Background: Patients taking warfarin and at high risk for thromboembolic complications have traditionally been hospitalized for two to three days to receive standard treatment with intravenous heparin both prior to and following procedures while their international normalized ratio (INR) is subtherapeutic.
Objective: To assess the feasibility of protocol implementation for outpatient anticoagulation with low-molecular-weight heparin to eliminate or reduce the length of hospital admission needed solely for anticoagulation.
Methods: Patients included were receiving warfarin for a prosthetic heart valve, mitral valve disease with atrial fibrillation, or recent episode of venous thromboembolism. Warfarin was discontinued four days prior to the procedure. Subcutaneous dalteparin 200 units/kg was given on the two mornings prior to the procedure and restarted 12-24 hours after the procedure until the INR was in the therapeutic range. Warfarin was reinitiated on the evening of surgery.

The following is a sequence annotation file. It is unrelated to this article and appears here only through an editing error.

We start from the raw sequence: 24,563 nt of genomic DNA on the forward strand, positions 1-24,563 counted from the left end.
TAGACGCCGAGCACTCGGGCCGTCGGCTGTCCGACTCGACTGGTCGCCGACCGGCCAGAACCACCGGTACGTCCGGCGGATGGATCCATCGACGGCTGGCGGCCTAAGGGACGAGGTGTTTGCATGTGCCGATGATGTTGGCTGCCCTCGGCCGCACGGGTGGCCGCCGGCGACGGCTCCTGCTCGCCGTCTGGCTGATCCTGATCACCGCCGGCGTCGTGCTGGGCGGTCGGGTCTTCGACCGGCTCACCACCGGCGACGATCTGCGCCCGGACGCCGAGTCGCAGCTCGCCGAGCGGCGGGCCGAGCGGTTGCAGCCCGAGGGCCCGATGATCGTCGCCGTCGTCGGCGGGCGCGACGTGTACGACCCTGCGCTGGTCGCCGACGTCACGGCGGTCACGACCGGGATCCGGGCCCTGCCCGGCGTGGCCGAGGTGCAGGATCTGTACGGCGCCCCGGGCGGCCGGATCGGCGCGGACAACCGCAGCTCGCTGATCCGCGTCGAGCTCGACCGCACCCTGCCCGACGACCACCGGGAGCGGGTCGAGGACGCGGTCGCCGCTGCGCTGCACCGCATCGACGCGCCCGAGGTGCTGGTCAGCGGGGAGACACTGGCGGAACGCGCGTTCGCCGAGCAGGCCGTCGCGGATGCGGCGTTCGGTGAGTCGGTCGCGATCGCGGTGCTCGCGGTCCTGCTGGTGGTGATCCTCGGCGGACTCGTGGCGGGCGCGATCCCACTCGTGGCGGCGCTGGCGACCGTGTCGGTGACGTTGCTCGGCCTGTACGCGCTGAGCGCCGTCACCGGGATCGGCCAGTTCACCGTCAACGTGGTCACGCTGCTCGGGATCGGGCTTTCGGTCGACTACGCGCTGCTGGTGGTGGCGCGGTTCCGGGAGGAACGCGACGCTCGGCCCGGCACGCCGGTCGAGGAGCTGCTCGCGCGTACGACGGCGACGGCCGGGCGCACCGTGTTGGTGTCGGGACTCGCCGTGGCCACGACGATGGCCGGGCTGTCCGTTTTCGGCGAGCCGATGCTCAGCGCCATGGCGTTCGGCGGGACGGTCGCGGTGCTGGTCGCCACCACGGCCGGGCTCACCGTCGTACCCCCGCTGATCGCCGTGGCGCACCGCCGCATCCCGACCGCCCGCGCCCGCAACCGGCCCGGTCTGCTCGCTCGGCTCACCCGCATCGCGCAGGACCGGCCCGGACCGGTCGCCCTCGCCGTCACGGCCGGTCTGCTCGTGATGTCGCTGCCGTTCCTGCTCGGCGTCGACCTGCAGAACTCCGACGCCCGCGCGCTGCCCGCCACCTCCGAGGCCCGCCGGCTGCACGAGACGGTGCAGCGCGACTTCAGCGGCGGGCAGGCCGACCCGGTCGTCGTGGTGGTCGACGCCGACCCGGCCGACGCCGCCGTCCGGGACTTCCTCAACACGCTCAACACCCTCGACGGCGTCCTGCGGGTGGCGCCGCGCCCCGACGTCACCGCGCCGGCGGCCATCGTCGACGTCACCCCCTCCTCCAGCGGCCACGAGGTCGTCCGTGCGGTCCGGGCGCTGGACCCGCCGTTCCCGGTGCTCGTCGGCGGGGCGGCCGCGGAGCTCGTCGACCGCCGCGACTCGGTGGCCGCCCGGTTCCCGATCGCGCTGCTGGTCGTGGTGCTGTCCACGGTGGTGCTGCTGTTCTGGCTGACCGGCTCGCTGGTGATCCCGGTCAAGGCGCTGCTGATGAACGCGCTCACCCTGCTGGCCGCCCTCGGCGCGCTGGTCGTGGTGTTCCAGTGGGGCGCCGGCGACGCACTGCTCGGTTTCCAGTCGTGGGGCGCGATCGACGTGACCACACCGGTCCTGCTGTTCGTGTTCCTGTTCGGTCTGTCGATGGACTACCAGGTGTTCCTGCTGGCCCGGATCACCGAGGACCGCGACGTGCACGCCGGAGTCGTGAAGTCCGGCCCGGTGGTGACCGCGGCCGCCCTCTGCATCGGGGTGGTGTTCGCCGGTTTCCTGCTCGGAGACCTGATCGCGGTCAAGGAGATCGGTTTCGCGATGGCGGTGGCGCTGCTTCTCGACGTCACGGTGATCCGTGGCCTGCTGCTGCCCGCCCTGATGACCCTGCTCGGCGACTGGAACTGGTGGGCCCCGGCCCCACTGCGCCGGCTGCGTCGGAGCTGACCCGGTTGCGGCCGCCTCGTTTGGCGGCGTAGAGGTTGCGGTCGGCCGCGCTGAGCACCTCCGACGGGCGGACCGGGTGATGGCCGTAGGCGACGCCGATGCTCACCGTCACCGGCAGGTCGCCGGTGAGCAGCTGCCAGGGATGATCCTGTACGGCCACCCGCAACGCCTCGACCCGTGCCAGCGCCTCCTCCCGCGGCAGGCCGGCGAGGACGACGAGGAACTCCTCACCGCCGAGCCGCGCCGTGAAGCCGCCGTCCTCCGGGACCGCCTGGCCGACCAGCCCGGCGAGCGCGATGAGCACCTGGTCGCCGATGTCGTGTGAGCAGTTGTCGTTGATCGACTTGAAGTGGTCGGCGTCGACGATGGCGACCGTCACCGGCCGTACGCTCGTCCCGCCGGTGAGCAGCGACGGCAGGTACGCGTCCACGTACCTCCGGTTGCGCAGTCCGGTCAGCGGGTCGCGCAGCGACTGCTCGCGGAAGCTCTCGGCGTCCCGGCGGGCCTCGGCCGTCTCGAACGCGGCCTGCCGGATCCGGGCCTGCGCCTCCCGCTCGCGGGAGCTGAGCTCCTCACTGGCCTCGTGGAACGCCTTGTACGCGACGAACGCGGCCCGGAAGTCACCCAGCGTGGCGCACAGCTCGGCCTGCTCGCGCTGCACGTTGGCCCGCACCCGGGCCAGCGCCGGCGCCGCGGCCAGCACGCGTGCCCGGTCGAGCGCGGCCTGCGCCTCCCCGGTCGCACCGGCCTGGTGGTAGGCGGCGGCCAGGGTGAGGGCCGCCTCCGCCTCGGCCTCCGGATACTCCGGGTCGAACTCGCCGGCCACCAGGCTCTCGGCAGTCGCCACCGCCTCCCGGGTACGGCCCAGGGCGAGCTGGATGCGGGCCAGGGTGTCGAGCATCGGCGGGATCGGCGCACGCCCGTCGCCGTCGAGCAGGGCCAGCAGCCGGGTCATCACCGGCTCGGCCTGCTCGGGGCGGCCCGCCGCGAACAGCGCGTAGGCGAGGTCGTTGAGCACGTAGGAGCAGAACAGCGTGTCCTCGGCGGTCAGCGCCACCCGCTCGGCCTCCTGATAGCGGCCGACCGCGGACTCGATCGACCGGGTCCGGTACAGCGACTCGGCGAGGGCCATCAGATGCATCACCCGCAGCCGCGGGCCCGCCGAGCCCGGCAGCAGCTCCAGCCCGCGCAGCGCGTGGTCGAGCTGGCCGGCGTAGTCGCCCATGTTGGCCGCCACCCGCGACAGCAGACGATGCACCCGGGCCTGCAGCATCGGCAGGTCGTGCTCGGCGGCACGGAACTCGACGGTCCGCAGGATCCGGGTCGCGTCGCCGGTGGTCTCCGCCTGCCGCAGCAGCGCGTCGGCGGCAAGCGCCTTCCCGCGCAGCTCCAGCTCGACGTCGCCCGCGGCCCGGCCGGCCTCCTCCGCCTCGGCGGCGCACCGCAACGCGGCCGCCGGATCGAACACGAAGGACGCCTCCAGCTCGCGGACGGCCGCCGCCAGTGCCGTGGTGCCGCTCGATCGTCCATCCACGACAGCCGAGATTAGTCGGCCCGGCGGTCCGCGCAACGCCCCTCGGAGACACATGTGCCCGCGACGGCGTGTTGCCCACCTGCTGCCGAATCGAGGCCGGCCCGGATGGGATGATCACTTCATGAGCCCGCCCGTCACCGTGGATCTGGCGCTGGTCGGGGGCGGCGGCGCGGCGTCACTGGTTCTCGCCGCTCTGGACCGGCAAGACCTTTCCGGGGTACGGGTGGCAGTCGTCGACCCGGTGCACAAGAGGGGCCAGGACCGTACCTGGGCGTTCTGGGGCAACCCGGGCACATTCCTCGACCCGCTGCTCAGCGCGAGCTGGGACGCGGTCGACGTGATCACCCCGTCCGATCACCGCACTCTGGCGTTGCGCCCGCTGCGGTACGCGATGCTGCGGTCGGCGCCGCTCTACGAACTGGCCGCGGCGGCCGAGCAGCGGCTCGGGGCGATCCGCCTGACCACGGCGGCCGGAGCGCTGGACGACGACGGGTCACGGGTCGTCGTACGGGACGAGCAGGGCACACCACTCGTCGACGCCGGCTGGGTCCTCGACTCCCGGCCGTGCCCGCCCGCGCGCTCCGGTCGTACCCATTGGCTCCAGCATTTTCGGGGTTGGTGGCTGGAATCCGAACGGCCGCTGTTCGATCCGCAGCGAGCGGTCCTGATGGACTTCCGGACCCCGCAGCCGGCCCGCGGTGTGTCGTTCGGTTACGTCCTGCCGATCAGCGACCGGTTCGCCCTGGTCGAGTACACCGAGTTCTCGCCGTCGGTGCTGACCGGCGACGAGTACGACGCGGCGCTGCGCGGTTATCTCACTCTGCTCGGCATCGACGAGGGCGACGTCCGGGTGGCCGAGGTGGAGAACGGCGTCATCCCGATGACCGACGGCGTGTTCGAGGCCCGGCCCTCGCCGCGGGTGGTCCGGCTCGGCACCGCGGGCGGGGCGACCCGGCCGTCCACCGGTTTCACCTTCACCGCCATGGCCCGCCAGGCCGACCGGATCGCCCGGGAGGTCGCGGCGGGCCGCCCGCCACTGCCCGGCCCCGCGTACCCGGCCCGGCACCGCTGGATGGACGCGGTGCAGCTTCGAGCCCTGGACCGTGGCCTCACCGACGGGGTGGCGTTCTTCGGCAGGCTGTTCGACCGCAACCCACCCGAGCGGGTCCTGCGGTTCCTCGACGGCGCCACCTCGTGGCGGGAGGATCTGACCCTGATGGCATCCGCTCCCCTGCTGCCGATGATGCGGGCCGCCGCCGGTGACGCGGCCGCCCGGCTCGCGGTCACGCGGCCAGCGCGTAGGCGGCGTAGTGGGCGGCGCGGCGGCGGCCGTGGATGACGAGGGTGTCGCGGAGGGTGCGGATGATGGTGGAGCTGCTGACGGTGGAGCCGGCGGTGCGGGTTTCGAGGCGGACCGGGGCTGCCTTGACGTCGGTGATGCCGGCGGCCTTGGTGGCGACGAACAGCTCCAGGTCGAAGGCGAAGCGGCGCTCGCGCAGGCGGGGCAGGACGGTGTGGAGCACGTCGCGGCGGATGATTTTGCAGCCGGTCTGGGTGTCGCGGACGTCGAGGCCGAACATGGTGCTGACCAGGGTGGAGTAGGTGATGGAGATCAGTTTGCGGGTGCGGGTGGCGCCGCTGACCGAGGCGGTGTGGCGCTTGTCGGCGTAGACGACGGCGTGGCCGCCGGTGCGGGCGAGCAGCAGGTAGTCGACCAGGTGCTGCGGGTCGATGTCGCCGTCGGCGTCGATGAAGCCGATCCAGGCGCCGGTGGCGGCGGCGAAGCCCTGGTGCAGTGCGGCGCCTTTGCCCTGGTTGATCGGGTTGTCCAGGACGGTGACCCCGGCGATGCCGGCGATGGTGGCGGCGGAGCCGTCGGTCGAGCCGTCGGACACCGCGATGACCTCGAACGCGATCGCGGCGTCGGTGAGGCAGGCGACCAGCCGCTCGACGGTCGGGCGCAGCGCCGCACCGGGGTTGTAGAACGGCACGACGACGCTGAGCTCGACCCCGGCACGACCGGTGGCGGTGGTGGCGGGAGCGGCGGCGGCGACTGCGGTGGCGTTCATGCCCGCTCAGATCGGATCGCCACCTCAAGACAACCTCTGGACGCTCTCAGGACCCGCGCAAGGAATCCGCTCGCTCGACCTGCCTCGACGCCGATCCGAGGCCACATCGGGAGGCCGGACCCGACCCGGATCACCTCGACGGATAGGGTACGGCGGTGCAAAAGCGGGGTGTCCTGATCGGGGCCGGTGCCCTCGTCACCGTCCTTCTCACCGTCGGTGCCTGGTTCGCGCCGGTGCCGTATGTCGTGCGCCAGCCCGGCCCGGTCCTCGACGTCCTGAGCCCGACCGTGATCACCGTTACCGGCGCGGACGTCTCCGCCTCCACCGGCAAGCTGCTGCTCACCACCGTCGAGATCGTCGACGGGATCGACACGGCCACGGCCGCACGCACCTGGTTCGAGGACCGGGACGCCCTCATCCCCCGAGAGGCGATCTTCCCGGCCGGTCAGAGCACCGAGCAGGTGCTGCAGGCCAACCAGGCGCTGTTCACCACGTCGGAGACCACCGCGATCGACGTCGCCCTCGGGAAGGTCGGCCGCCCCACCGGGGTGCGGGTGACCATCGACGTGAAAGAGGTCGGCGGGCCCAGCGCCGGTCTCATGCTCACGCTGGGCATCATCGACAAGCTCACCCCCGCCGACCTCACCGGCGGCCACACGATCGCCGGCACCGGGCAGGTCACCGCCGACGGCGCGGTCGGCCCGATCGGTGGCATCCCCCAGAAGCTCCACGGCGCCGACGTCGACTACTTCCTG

Results: Twenty-four patients underwent 26 procedures. There were two minor bleeding complications, and one patient experienced a transient ischemic attack. Patients received a median of five days of dalteparin. The INR returned to the therapeutic range on the median postoperative day 4. All patients avoided two days of hospitalization prior to the procedure (i.e., no patients needed to be admitted preoperatively for anticoagulation). A median of four days would have been required for the sole purpose of postoperative anticoagulation.
Conclusions: Outpatient perioperative anticoagulation with dalteparin for high-risk patients requiring long-term oral anticoagulation appears feasible and warrants further study.